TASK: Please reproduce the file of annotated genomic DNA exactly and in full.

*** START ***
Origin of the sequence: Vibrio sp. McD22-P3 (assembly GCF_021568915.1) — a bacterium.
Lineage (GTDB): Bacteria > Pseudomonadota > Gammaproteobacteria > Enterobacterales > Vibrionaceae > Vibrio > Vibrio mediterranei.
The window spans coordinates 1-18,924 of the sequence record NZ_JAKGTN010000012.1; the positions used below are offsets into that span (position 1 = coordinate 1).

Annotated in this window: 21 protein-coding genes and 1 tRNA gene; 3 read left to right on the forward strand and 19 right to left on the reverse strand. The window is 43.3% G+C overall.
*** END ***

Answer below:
Origin of the sequence: Vibrio sp. McD22-P3 (assembly GCF_021568915.1) — a bacterium.
Lineage (GTDB): Bacteria > Pseudomonadota > Gammaproteobacteria > Enterobacterales > Vibrionaceae > Vibrio > Vibrio mediterranei.
The window spans coordinates 1-18,924 of the sequence record NZ_JAKGTN010000012.1; the positions used below are offsets into that span (position 1 = coordinate 1).

Annotated in this window: 21 protein-coding genes and 1 tRNA gene; 3 read left to right on the forward strand and 19 right to left on the reverse strand. The window is 43.3% G+C overall.